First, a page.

Michael Moore’s politics, part II

Jason Stahl

I have been writing columns for the Daily for 10 months now, and in that time there have been a few moments of regret. One of these occurred after my last column “Michael Moore’s Politics” ran in the June 20 issue of the paper. In the column, I was mainly writing about the way in which Moore is choosing to promote his new movie “Sicko” – particularly in more conservative venues like the Oprah Winfrey show. However, after the column ran, I began to think that it was ultimately unfair to discuss a movie I had not seen – even if I was mainly limiting my discussion to the movie’s promotion. So, having now seen the movie, I thought it was only fair to write a follow-up in order to discuss where my first column went wrong and where it went right.

Having now seen the movie, I think it is safe to say that my first column was unbalanced. I used almost two-thirds of my first piece to criticize Moore while only one paragraph to discuss his strengths. Again, I attribute this to the flawed way in which Moore is choosing to promote “Sicko.” Nevertheless, such an imbalance is totally disproportionate to the strengths and weaknesses of the movie itself. Indeed, “Sicko” is one of Moore’s finest films – right up there with his first film, “Roger and Me.”

As I said in my last column, it seemed that “Sicko” was going to be Moore’s savviest political film to date. In this regard, the film delivered. Gone are the “gotcha” moments from films past (think the Charlton Heston scenes from “Bowling for Columbine”) and the politically confusing moments which clouded his last film “Fahrenheit 9/11” (the Saudi demonization and the stuff about the Afghanistan pipeline).

Instead, this film is much more sophisticated in that Moore is clearly thinking about rebutting his right-wing detractors within the movie itself as opposed to doing so after the movie comes out. In this regard, the most effective tool of the film is the way it engages in a comparative study of the U.S. health-care system and of the systems available in countries with universal coverage systems, such as Canada, France, Great Britain and even Cuba. Within these comparisons, all the conservative arguments against universal systems are dealt with, including long lines, unhappy doctors, unhappy patients and an overbearing government bureaucracy.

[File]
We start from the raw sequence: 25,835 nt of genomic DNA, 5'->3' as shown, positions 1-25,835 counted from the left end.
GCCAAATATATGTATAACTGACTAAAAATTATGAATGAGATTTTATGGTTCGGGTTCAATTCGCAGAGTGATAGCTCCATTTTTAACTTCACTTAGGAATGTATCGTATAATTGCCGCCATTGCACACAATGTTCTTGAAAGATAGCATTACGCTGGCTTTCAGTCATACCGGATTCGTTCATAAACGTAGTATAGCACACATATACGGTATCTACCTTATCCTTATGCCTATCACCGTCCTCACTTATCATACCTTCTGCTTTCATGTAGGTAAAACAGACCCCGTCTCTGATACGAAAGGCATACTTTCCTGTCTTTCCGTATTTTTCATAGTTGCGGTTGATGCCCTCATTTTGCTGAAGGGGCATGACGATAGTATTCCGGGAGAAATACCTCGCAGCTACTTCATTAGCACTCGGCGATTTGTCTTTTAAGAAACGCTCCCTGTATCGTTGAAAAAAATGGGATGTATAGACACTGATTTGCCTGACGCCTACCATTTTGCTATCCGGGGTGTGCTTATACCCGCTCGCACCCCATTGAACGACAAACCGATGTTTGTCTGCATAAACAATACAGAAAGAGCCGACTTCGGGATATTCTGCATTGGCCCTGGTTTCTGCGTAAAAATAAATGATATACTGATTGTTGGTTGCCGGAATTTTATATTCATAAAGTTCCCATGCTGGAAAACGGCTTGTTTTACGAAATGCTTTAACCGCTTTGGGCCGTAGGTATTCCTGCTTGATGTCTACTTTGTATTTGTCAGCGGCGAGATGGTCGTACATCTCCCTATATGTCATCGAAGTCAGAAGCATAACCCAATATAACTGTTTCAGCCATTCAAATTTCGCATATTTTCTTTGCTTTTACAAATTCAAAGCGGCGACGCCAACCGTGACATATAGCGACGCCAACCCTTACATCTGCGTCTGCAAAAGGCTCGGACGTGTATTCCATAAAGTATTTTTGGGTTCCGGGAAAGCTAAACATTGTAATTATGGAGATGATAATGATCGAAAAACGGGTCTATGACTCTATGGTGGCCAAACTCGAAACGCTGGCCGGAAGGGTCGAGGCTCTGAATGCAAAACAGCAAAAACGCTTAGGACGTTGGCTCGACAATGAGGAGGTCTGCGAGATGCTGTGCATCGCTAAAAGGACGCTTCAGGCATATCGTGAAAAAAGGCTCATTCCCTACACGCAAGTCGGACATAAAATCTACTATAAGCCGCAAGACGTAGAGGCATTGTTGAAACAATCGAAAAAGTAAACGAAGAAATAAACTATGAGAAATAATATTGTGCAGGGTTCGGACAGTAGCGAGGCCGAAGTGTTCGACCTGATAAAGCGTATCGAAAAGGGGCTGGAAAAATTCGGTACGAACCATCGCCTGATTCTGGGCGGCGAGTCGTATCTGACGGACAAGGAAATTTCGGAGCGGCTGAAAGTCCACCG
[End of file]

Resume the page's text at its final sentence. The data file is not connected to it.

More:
Moreover, Moore’s film is sophisticated in another respect: explaining why the United States is so woefully behind other industrialized countries in regards to health care. In an interview with an old British Labour Party leader, he points to our lack of a tradition of social democracy. With old audio of Ronald Reagan shilling for the American Medical Association in the ’50s, tapes of Richard Nixon approving HMOs and video of Republican backlash against health-care reform in 1994, Moore succinctly shows the history of conservative opposition to the issue. And finally, in multiple ways, Moore shows how fear – fear of change, fear of rocking the boat, fear of the government and fear of losing what little we do have – keeps us from changing a broken system.

In all of these ways, I think the statement from my last column that Moore was “losing his edge” is incorrect and short-sighted. His edge is still there, but his cuts are more like that of a master chef. While I still find Moore’s portrayal of Guantanamo Bay problematic in the way I discussed in my last column, these scenes are ultimately a small part of the film – an unnecessary ploy in an otherwise smart and sophisticated film that could go a long way towards moving the debate over universal health care forward in this country.

Jason Stahl welcomes comments at [email protected]